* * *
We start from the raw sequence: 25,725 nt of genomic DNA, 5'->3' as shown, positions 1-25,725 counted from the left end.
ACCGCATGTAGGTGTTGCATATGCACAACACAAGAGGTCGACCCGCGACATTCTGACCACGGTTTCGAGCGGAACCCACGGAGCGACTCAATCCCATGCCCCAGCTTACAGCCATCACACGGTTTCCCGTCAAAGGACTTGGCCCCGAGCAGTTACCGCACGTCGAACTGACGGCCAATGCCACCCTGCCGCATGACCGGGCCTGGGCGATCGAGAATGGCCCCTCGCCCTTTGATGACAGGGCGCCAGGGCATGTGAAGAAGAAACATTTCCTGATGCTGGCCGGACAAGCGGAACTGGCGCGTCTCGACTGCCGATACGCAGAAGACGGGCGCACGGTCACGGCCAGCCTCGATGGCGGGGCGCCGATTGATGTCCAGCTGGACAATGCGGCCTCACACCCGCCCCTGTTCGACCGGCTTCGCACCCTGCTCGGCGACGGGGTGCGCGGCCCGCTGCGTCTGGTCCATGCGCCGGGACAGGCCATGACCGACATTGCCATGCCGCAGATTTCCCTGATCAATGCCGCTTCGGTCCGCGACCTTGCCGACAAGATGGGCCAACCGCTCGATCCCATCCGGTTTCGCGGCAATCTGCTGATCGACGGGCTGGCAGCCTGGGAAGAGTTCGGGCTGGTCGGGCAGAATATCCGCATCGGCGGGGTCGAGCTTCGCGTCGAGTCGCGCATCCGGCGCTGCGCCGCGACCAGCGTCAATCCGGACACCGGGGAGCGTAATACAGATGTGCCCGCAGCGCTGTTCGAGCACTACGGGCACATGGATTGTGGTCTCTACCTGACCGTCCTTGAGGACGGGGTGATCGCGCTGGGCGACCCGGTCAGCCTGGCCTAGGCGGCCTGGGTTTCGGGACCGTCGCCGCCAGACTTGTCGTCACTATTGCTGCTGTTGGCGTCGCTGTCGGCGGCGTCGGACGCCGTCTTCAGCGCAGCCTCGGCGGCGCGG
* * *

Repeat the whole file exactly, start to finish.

We start from the raw sequence: 25,725 nt of genomic DNA, 5'->3' as shown, positions 1-25,725 counted from the left end.
ACCGCATGTAGGTGTTGCATATGCACAACACAAGAGGTCGACCCGCGACATTCTGACCACGGTTTCGAGCGGAACCCACGGAGCGACTCAATCCCATGCCCCAGCTTACAGCCATCACACGGTTTCCCGTCAAAGGACTTGGCCCCGAGCAGTTACCGCACGTCGAACTGACGGCCAATGCCACCCTGCCGCATGACCGGGCCTGGGCGATCGAGAATGGCCCCTCGCCCTTTGATGACAGGGCGCCAGGGCATGTGAAGAAGAAACATTTCCTGATGCTGGCCGGACAAGCGGAACTGGCGCGTCTCGACTGCCGATACGCAGAAGACGGGCGCACGGTCACGGCCAGCCTCGATGGCGGGGCGCCGATTGATGTCCAGCTGGACAATGCGGCCTCACACCCGCCCCTGTTCGACCGGCTTCGCACCCTGCTCGGCGACGGGGTGCGCGGCCCGCTGCGTCTGGTCCATGCGCCGGGACAGGCCATGACCGACATTGCCATGCCGCAGATTTCCCTGATCAATGCCGCTTCGGTCCGCGACCTTGCCGACAAGATGGGCCAACCGCTCGATCCCATCCGGTTTCGCGGCAATCTGCTGATCGACGGGCTGGCAGCCTGGGAAGAGTTCGGGCTGGTCGGGCAGAATATCCGCATCGGCGGGGTCGAGCTTCGCGTCGAGTCGCGCATCCGGCGCTGCGCCGCGACCAGCGTCAATCCGGACACCGGGGAGCGTAATACAGATGTGCCCGCAGCGCTGTTCGAGCACTACGGGCACATGGATTGTGGTCTCTACCTGACCGTCCTTGAGGACGGGGTGATCGCGCTGGGCGACCCGGTCAGCCTGGCCTAGGCGGCCTGGGTTTCGGGACCGTCGCCGCCAGACTTGTCGTCACTATTGCTGCTGTTGGCGTCGCTGTCGGCGGCGTCGGACGCCGTCTTCAGCGCAGCCTCGGCGGCGCGG